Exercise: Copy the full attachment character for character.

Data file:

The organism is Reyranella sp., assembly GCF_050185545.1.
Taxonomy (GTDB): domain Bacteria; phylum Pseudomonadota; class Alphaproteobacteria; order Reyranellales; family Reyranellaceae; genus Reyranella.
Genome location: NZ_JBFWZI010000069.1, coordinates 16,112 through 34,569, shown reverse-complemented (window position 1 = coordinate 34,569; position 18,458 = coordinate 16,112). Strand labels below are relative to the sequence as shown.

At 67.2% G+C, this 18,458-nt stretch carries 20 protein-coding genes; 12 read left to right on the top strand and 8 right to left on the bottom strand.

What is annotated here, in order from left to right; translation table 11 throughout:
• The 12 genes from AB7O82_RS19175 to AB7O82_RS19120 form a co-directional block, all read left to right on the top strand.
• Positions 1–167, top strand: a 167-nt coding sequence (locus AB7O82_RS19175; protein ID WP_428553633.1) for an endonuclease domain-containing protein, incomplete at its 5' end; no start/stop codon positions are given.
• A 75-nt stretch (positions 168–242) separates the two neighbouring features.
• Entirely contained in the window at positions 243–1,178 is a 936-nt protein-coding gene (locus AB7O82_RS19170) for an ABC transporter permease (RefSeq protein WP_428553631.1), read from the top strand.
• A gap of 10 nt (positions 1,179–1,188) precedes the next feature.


The organism is Reyranella sp., assembly GCF_050185545.1.
Taxonomy (GTDB): domain Bacteria; phylum Pseudomonadota; class Alphaproteobacteria; order Reyranellales; family Reyranellaceae; genus Reyranella.
Genome location: NZ_JBFWZI010000069.1, coordinates 16,112 through 34,569, shown reverse-complemented (window position 1 = coordinate 34,569; position 18,458 = coordinate 16,112). Strand labels below are relative to the sequence as shown.

At 67.2% G+C, this 18,458-nt stretch carries 20 protein-coding genes; 12 read left to right on the top strand and 8 right to left on the bottom strand.

What is annotated here, in order from left to right; translation table 11 throughout:
• The 12 genes from AB7O82_RS19175 to AB7O82_RS19120 form a co-directional block, all read left to right on the top strand.
• Positions 1–167, top strand: a 167-nt coding sequence (locus AB7O82_RS19175; protein ID WP_428553633.1) for an endonuclease domain-containing protein, incomplete at its 5' end; no start/stop codon positions are given.
• A 75-nt stretch (positions 168–242) separates the two neighbouring features.
• Entirely contained in the window at positions 243–1,178 is a 936-nt protein-coding gene (locus AB7O82_RS19170) for an ABC transporter permease (RefSeq protein WP_428553631.1), read from the top strand.
• A gap of 10 nt (positions 1,179–1,188) precedes the next feature.